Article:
Summer is the time for sitting on the porch drinking big glasses of icy cold lemonade and iced tea, but at my house, we also like to experiment with cocktails. You can imagine my level of interest when a friend mentioned he keeps a slushy Cosmo-like concoction in his freezer at all times for the same reason. What made me even more interested is how it is made; pour everything into a container, stir, freeze, and when ready, scoop out into a frosty glass. I now have a few containers in my freezer too!
If you were to order a Cosmo at a bar, you would receive a chilled martini commonly made from a mixture of vodka, lime juice, triple sec and cranberry juice. While there are of course variations, most have these primary ingredients, and all are strained into a martini glass, after first being shaken in a cocktail shaker with ice. The Cosmo has become a staple on many drink menus over the last couple decades and owes part of its popularity to the television show "Sex and the City," where it was the character Carrie Bradshaw's favorite drink.
My friend's recipe calls for many of the above common ingredients, but also adds a little sour mix to keep it from being too sweet, and some water to ensure the mixture freezes to a perfect slushy texture.
I set out on my mission to make my plastic container of chilly goodness. With my measuring cups, large plastic container and variety of bottled ingredients on the counter, I began measuring everything to my friend's specifications, tightly sealed my container and placed it in my freezer. Easy!
The next day, with chilled glasses lined up on my counter and scoop in hand, I removed the container from the freezer only to discover it had not changed consistency at all. No ice crystals were visible, and the only sign of encouragement was that it did, in fact, taste good, but absolutely no slush. This result was discouraging, so I called my friend who responded immediately by saying, "This is an emergency."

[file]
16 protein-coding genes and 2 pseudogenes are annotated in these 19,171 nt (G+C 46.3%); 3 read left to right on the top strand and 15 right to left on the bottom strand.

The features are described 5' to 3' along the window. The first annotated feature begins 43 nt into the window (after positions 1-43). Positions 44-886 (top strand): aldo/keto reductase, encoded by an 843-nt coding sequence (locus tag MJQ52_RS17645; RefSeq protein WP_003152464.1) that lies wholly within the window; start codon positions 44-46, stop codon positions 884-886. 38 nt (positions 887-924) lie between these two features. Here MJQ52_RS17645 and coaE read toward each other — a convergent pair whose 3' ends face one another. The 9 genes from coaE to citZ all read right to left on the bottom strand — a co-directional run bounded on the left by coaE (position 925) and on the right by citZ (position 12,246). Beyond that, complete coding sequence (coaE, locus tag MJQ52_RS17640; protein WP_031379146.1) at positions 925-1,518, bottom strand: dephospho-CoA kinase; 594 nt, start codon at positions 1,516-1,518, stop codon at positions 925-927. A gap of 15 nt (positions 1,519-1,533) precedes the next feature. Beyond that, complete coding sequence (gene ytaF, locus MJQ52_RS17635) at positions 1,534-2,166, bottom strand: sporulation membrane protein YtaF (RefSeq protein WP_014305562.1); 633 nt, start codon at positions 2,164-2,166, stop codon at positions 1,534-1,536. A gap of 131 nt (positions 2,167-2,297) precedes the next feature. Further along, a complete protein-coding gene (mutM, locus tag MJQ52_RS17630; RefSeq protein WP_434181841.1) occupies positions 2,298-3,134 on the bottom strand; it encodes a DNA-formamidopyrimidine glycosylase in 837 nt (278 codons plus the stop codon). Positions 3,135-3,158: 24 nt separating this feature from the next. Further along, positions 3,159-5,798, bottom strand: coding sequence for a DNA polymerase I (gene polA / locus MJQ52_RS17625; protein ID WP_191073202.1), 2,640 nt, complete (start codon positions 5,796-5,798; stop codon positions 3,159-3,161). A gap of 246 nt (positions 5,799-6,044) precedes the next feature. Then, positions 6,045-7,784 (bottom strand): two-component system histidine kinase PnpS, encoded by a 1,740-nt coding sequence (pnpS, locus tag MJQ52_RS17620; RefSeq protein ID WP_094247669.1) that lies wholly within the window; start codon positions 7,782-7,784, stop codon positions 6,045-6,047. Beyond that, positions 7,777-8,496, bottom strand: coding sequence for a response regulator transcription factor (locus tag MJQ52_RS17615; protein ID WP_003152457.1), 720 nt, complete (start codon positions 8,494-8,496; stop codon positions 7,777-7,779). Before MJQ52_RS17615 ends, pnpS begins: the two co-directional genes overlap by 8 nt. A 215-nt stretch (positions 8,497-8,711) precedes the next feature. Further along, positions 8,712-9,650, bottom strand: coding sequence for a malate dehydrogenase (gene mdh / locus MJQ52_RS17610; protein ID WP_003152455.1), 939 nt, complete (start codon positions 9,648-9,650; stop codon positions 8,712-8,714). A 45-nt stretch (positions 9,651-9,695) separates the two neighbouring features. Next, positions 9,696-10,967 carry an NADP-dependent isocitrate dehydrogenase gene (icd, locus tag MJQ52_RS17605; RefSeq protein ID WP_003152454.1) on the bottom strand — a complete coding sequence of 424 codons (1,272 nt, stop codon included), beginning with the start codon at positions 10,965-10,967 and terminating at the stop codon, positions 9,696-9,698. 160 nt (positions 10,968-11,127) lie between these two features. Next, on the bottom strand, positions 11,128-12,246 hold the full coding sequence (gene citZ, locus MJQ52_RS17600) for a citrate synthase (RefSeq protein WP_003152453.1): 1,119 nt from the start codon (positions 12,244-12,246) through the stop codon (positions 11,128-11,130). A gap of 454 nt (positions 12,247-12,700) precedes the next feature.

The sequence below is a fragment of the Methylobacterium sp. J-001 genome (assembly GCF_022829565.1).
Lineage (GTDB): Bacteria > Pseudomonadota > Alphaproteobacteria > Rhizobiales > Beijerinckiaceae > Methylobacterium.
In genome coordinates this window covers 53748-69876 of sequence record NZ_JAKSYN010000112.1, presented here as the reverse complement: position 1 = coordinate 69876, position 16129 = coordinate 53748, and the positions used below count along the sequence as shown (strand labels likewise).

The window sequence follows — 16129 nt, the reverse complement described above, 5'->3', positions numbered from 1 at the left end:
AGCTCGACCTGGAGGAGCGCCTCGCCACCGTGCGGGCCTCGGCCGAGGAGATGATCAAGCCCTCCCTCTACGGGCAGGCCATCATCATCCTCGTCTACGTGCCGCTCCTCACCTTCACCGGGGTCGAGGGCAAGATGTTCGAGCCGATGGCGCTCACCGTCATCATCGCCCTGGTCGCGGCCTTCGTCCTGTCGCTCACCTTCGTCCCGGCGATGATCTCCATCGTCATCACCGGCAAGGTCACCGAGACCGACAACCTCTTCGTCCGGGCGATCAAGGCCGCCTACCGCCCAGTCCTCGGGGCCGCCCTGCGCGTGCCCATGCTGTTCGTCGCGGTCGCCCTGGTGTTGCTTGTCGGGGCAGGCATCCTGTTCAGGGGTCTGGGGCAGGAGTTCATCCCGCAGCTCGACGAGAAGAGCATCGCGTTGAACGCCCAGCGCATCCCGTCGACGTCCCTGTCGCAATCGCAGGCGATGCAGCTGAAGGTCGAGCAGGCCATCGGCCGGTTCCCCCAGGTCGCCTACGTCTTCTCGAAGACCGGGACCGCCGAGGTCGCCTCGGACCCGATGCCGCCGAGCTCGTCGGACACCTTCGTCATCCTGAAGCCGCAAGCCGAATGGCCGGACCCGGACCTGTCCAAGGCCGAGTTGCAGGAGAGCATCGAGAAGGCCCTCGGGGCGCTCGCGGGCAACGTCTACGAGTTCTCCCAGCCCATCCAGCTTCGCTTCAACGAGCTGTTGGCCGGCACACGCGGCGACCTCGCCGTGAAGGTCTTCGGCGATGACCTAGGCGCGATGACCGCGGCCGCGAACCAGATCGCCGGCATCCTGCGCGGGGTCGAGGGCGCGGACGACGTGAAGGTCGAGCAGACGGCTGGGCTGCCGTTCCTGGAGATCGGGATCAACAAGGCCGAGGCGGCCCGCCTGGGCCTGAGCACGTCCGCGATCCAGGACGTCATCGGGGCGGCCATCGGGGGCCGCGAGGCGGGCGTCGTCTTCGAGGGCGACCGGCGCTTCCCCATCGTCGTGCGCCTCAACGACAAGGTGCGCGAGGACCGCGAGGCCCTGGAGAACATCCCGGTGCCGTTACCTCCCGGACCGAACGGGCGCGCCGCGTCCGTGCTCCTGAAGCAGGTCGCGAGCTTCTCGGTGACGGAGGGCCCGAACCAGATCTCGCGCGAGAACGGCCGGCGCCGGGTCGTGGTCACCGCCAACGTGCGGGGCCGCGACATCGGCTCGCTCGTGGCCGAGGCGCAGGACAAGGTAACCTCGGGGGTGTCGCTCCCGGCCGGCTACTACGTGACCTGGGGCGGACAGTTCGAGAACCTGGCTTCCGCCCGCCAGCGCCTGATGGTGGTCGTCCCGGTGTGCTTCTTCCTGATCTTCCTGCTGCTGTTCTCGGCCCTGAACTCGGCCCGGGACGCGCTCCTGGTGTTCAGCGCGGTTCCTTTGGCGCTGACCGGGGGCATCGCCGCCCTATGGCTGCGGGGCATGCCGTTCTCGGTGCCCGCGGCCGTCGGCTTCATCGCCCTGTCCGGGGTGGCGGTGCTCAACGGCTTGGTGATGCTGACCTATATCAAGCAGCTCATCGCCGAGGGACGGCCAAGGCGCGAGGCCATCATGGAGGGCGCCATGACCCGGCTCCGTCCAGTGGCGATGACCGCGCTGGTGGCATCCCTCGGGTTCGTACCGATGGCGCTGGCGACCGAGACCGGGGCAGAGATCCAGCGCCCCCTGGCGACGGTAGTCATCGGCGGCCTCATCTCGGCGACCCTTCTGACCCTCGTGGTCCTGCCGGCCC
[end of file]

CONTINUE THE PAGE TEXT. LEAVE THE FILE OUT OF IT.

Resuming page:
He walked me through the recipe again. We discussed everything from his favorite brand of cranberry juice to what type of container I had used and decided there was no reason why it should not have worked. The only variable was my freezer, so he suggested I put the container in another freezer, so I moved the container from my kitchen refrigerator to an upright freezer we keep in our basement. Twenty-four hours later, with some apprehension, I made a return visit to the freezer, and this time met with slushy success!
I will be honest, before I was ready to admit defeat and call my friend, I took to the internet to try to solve the mystery myself. I discovered others had tried a similar process with the margarita, piņa colada and daiquiri. There does seem to be a common theme; alcohol is mixed with juice or fruit of some kind, some batches are processed in a blender before freezing, and all tend to be on the sweet side.
This process will not work with all alcoholic beverages. This recipe works because of the ratio of alcohol to nonalcoholic liquid. The mixture doesn't freeze into a giant ice cube, because the alcohol doesn't freeze, but allows the other liquid to freeze into small shards. I do not claim to be a scientist but definitely can attest to how good the results are when they are in my glass on a hot summer day.
Now that I have one slushy martini mastered I set out to try a few others. I started with one of my favorites: the French martini. Pineapple juice, and Chambord (black raspberry liquor), vodka, and some water. I was met with equal success and have now filled my basement freezer with a variety of other containers containing slushy Lemon Drop, Watermelon and even a Dreamsicle version of traditional martinis.
I am nowhere close to being a martini expert, so these "slushie" drinks may seem like faux cocktails to some, but I don't mind. I like their convenience and refreshing icy consistency, but most of all I like the fact I can easily make them at home and most importantly, they taste good. So, from my porch to yours -- Cheers!
• Penny Kazmier, a wife and mother of four from South Barrington, won the 2011 Daily Herald Cook of the Week Challenge.